Isabelle stepped onto the timber deck and leaned against the veranda post. From her vantage point, she could see the ocean. She was terrified of leaving the house, with its ocean views. She was
terrified of leaving Torquay with its familiar front beach. Most of all she was terrified of leaving behind the memories of Dan.
She closed her eyes, willing her mind to remember the way he smelled, the sound of his laugh, the stubble of his beard against her cheek when he hadn’t shaved for days. On countless nights, they stood side by side in this exact spot. He would drape his arm across her shoulders, smelling of sand and surf, and they would talk for hours. Isabelle inhaled. She could still smell the ocean, but the heaviness across her shoulders wasn’t from his embrace.
She wished she could talk to him. Wished she could pick up the phone and ring him. Chat. More than anything, she wished she could tell him about this strange new life and the new journey she was embarking on.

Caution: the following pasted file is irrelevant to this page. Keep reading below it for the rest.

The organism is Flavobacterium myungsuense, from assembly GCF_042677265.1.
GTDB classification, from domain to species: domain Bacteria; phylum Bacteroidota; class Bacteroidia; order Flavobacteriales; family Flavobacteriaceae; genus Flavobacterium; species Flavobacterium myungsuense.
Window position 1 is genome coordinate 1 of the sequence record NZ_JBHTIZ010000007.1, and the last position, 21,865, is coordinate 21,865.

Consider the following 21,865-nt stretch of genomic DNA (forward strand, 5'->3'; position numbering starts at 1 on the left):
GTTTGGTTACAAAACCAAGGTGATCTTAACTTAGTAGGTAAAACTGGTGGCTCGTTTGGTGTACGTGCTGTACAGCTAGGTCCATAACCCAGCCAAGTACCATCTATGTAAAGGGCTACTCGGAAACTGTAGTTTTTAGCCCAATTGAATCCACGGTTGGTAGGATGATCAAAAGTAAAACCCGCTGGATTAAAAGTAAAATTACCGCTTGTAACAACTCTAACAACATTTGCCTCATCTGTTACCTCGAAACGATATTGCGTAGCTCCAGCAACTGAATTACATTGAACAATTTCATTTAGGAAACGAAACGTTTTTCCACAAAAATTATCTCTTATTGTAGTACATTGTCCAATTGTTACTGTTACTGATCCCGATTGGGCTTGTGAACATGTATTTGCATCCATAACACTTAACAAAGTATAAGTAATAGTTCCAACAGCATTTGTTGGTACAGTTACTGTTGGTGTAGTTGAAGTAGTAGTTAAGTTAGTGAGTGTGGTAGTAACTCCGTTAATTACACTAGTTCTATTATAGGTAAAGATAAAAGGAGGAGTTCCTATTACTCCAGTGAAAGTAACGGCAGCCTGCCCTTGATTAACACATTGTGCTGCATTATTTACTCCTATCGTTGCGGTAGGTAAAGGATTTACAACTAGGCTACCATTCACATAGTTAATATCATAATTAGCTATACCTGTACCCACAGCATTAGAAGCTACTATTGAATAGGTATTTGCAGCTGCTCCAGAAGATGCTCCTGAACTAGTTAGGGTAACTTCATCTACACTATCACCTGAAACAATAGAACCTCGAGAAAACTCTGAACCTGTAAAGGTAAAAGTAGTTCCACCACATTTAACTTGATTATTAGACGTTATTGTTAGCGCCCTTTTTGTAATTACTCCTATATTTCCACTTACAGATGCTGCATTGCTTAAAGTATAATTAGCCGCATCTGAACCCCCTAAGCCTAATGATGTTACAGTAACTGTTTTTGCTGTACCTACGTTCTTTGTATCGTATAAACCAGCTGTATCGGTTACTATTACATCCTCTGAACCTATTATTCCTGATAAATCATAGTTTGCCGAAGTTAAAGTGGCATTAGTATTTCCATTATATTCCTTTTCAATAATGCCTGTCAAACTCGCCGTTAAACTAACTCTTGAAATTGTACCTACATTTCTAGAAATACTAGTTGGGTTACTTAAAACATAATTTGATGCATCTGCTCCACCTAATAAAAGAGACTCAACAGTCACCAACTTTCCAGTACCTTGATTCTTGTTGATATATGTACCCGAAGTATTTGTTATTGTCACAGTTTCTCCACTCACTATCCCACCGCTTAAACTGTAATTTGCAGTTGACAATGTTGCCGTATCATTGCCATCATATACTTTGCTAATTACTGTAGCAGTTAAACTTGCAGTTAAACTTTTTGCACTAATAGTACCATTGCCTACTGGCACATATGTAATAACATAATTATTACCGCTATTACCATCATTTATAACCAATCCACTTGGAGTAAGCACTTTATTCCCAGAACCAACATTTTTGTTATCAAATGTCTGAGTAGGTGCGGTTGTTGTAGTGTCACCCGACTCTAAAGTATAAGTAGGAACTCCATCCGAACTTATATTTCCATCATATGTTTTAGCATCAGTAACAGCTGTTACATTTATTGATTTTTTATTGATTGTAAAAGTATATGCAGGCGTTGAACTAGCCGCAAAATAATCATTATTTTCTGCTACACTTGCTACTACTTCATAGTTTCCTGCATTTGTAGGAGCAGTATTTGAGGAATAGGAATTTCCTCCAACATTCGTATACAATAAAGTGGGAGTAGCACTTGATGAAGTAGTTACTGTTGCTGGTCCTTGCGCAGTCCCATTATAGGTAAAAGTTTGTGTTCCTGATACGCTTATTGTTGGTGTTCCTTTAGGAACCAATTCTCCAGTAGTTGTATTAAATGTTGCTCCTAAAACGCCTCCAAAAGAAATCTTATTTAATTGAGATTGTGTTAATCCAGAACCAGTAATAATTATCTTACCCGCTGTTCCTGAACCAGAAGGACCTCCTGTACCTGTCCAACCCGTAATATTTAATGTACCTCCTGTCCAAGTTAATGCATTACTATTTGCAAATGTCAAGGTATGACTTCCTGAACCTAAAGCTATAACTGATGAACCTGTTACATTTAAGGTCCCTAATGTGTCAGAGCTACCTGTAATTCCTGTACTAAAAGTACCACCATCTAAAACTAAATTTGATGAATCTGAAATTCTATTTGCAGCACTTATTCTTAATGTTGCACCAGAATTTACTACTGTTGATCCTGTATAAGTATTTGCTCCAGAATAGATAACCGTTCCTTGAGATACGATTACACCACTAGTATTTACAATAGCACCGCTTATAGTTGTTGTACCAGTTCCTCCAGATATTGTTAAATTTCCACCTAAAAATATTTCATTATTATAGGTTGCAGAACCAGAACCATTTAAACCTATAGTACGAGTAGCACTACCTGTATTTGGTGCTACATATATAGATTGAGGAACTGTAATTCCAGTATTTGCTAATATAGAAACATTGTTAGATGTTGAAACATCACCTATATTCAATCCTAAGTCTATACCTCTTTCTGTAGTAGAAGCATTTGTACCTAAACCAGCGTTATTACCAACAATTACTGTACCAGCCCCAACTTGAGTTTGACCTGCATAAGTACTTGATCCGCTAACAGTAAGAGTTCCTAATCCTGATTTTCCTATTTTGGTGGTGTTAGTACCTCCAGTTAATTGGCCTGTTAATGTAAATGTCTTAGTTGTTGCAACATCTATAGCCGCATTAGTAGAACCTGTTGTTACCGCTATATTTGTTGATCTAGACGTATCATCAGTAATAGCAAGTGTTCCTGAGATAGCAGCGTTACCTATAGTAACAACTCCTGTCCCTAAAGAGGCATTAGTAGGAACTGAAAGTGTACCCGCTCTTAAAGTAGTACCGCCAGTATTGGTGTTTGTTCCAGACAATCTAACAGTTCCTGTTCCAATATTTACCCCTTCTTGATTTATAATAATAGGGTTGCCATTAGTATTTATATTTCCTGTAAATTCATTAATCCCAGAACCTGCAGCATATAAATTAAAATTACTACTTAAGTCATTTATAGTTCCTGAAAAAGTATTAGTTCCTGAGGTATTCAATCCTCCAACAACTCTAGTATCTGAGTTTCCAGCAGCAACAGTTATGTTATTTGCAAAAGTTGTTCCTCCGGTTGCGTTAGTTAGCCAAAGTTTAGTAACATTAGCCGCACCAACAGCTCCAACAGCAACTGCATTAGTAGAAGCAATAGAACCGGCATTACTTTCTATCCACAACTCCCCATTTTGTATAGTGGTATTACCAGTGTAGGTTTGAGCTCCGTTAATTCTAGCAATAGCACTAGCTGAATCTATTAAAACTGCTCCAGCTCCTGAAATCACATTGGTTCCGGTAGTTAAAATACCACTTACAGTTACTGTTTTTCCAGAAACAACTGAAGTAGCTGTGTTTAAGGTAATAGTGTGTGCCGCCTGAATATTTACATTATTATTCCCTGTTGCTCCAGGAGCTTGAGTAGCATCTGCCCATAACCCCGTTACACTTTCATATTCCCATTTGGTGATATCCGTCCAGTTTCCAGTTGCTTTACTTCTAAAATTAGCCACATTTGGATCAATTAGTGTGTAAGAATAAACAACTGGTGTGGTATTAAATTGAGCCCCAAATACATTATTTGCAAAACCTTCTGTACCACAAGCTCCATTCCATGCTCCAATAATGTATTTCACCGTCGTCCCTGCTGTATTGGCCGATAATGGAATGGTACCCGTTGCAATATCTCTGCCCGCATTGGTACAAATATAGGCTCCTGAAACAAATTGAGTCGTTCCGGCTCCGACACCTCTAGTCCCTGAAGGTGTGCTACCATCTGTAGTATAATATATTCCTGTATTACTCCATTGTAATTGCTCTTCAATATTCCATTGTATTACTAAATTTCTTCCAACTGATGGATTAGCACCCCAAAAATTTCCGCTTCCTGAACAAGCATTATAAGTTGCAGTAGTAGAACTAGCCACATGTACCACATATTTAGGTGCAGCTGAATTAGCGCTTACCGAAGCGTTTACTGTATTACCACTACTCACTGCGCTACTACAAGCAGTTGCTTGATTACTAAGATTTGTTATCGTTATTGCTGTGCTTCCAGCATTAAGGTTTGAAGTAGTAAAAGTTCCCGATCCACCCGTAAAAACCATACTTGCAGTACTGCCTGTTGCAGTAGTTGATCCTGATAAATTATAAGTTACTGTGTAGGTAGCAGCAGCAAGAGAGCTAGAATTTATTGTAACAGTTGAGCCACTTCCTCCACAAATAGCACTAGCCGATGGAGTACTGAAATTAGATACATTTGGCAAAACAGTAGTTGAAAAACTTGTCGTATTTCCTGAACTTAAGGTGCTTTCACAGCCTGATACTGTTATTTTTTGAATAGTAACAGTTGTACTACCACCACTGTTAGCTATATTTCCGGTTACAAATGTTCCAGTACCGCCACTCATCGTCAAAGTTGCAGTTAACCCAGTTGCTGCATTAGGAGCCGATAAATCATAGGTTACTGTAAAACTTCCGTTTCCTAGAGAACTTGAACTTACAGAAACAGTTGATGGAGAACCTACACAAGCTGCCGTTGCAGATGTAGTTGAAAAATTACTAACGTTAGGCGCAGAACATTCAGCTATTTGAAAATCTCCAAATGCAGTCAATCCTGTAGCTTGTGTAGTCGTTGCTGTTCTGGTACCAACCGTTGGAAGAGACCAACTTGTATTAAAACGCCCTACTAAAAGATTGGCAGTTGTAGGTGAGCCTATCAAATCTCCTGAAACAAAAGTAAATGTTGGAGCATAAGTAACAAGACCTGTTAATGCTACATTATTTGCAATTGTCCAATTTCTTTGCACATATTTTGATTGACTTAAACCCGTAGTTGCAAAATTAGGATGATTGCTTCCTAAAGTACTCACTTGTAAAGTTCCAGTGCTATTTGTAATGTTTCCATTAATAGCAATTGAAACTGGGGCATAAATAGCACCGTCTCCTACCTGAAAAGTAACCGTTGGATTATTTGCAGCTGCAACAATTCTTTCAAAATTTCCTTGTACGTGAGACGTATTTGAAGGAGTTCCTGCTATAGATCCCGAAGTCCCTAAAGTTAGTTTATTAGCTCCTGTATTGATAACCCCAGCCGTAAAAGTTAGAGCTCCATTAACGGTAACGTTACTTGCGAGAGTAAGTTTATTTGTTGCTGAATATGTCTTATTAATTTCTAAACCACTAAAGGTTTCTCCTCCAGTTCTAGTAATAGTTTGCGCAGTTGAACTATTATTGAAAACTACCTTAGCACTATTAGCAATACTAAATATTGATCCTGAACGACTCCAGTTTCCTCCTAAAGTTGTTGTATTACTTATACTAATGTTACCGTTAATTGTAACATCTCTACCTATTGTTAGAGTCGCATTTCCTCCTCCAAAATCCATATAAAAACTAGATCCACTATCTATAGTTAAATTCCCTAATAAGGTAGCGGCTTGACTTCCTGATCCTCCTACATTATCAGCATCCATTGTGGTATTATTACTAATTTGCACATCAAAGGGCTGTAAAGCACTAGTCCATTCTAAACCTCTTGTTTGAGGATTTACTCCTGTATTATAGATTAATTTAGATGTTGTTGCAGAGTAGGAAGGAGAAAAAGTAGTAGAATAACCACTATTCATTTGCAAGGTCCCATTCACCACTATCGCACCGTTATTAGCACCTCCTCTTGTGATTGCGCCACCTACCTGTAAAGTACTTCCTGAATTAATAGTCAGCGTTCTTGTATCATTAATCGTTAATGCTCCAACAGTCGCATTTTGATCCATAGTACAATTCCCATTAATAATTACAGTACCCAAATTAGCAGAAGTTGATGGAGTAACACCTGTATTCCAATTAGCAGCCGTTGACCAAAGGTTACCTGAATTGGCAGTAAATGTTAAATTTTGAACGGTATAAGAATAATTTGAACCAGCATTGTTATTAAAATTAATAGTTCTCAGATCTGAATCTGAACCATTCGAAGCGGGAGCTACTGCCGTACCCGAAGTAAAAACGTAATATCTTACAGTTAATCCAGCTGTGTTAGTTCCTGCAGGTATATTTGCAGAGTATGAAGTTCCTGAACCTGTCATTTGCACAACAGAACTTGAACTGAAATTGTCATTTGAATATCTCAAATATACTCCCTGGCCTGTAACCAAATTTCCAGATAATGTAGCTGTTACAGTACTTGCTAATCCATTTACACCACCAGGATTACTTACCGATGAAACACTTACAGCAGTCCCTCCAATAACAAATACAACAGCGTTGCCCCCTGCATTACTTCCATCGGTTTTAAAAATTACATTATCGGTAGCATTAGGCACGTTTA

She remembered the words she spoke at Dan’s funeral – the only words she’d managed for most of the day.
‘Over the years you have shaped me in ways I cannot comprehend. From the first moment we met, to the last time I saw you, you continue to shape me.’
Now it was a new day. A new season. Time to discover who she was on her own. Isabelle Cassidy. No longer ‘Dan’s wife’. Just Isabelle. Single Mum. Widow.
Pain gnawed at her chest. ‘I’ll never forget you, Dan,’ she whispered.
The doorbell chimed, breaking her reflection. With heavy steps and a heavier heart, she went to greet the removalists. As difficult as this day was, deep down she knew that if Dan were here, he would tell her to go for it.
She inhaled deeply and drew her shoulders back. It was time to move.
The purpose of the $1 a week Peppercorn leases are for families like Isabelle’s to get back on their feet after tragedy or hardship. I chose a tiny town in South Australia to become my fictional town of Stony Creek. Instead of portraying a dying country town, I wrote about a town that is vibrant and flourishing and filled with wonderful characters who all want to help Isabelle and the other Peppercorn families start again. Even better if they can partake in some matchmaking!